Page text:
2. The area of Wikipedia article generation have been explored by others in the past. [http://www.aclweb.org/anthology/P09-1024http://wwwconference.org/proceedings/www2011/companion/p161.pdf] We were not aware of any rules regarding these sort of experiments. However, we do understand that such experiments can harm the general quality of this great encyclopedic resource, hence we did out analysis on bare minimum articles. In fact, we did our initial work on it back in 2014, and Wikimedia research even covered details about our paper here -- https://blog.wikimedia.org/2015/02/02/wikimedia-research-newsletter-january-2015/#Bot_detects_theatre_play_scripts_on_the_web_and_writes_Wikipedia_articles_about_them 

If questions were raised at that point, we would surely not have done anything further on this, or rather do things offline without creating or adding any content on Wikipedia. 

I understand your point about imposing rules and I think it makes sense. However, during this research, we were not aware of any rules, hence continued our work. 
As I have told Denny, our purpose was to check whether we could create bare minimal articles which could be eventually improved by authors on Wikipedia, and also to see if they are totally removed. But, it was done with a few articles and we did not create anything beyond that point. Also, we did not do any manual modifications to the articles although we saw quality issues because it would void our analysis and claims. 

Thanks everyone for your time and the great work you are doing for the Wikipedia community. 

Regards,
Sidd



 

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https://lists.wikimedia.org/mailman/listinfo/wiki-research-l


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Re: Research on automatically created articles

Stuart A. Yeates

--
...let us be heard from red core to black sky

On Fri, Aug 12, 2016 at 11:45 AM, Stuart A. Yeates <[hidden email]> wrote:
I think you misunderstand the nature of en.wiki.

en.wiki is not a rule-based automata; en.wiki is an autonomous community that works by consensus. 

I cannot imagine a set of research rules constructed outside en.wiki that lets you 'safely' do interact with it. Observe it, maybe, but not interact with it. I can also imagine that certain kinds of observation (or certain results coming out of observation) making further observation difficult.

The best advice I can provide is to team up with an experienced editor or two.

[For editing for educational rather than research purposes see https://en.wikipedia.org/wiki/Wikipedia:Education_program ]

cheers
stuart

--
...let us be heard from red core to black sky

On Fri, Aug 12, 2016 at 11:04 AM, Ziko van Dijk <[hidden email]> wrote:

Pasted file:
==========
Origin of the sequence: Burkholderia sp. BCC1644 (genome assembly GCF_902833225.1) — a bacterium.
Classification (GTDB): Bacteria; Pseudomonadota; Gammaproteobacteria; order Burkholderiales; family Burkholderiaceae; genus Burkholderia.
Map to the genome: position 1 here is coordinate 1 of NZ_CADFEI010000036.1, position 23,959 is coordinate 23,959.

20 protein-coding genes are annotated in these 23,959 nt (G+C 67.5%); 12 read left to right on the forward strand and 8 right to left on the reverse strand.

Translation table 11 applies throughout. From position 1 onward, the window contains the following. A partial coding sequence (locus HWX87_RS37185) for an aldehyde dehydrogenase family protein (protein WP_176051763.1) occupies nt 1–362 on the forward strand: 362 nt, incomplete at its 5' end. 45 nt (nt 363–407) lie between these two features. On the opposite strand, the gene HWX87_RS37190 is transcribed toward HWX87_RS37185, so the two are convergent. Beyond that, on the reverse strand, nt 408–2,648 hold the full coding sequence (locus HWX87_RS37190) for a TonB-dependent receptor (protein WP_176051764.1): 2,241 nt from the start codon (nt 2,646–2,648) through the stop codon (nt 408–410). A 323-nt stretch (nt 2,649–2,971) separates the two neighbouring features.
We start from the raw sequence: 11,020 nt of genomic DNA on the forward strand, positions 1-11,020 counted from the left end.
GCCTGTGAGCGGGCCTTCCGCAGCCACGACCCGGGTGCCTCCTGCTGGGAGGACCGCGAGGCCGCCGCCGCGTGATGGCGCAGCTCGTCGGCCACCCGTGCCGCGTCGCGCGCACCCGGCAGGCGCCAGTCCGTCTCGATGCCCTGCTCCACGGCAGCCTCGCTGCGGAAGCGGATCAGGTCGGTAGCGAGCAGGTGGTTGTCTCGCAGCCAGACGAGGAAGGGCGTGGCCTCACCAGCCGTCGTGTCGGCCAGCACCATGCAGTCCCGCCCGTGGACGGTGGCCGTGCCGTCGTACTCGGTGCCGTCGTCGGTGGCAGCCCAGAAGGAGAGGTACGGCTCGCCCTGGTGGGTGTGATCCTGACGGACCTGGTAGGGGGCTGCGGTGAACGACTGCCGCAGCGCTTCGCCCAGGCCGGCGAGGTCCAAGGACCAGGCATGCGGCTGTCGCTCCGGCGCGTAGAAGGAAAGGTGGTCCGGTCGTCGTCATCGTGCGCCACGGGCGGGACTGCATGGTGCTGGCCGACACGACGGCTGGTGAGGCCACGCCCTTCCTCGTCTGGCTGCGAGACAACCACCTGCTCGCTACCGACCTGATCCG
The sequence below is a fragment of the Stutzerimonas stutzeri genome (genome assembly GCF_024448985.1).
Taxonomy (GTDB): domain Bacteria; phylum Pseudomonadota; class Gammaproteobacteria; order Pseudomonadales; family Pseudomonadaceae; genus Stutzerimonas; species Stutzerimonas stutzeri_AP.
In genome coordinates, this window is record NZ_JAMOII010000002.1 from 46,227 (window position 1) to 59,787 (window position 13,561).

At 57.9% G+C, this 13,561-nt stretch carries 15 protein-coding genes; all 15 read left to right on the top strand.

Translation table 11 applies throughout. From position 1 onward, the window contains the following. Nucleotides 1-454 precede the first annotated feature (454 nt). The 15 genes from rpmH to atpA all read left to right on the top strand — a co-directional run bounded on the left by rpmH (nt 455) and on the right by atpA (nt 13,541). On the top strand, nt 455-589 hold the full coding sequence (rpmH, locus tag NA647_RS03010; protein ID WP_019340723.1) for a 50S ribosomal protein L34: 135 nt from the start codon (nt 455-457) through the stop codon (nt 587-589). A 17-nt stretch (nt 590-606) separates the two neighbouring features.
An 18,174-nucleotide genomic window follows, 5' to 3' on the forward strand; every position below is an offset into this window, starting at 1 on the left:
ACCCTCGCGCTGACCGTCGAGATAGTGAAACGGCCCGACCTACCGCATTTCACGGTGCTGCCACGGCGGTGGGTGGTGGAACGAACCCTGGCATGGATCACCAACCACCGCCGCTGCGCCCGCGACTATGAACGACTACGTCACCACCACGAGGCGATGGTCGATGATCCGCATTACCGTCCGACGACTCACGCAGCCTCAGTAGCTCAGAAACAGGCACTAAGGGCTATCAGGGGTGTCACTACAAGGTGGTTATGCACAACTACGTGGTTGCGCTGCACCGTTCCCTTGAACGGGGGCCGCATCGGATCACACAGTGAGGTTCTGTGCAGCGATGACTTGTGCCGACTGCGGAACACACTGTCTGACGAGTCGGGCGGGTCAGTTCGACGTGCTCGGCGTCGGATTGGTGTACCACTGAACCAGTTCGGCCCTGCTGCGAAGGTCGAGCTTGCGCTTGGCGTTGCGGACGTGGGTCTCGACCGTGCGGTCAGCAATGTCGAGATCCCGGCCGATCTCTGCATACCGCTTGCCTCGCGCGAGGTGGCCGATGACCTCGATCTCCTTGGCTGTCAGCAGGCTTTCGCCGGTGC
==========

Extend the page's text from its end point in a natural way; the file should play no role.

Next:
Hello,

Do we have a collection of already existing and relevant policies and statements, at least for English Wikipedia? On Meta I found this page
https://meta.wikimedia.org/wiki/Research:Wikipedia_Research_Management
which main statement is that research is too various and complex to give some few recommendations.

At first sight, I find it difficult to read something relevant from https://en.wikipedia.org/wiki/Wikipedia:What_Wikipedia_is_not

I imagine that guidelines could be helpful with regard to a) research that includes editing wiki pages, b) the editing of students or pupils for educational purposes.

Research and educational activity should not disturb the efforts of the Wikipedia community to create and improve encyclopedic content. Disturbance can occur from creating sub standard content and involving in activities that disrupts work flows. ...

This guidelines could be only a recommendation, as long the Wikipedia communities don't change their rules. But it'd be great, anyway, if the guidelines can be based somehow on existing Wikipedia rules.

Kind regards
Ziko





2016-08-12 0:41 GMT+02:00 Denny Vrandečić <[hidden email]>:
So here's the list of accounts that were used in order to create the articles:


Also some edits may have been done through IPs.

In discussion with Sidd it was clear that they did not plan to ever mass-create a large number of articles, and it is only these 50 articles or so we can clean up now. I am not terribly worried about this particular work (according to the paper there were 47 surviving articles at the time of writing, i.e. in Spring).

What I am concerned about is the fact that there will be more such experiments from other groups. It would be great to set up a few rules for this kind of behavior, so that we can at least point to them. If the only rule that was broken here was the "don't use multiple accounts" rule, I am not sure whether that would be sufficient.

Cheers,
Denny



On Wed, Aug 10, 2016 at 1:47 AM Stuart A. Yeates <[hidden email]> wrote:
* The previous work you cite appears to have created articles in the draft namespace rather than the article namespace. This is a very important and very relevant detail, meaning your situation is in no way comparable to the previous work from my point of view
* You appear to be solving a problem that the community of wikipedia editors does not have. We have enough low-quality stub articles that need human effort to improve and we're not really interested in more unless either (a) they demonstrably combat some of the systematic biases we're struggling with or (b) they demonstrably attract new cohorts users to do that improvement. Note that the examples discussed in the research newsletter are a non-English writer and a women writer. These are important details.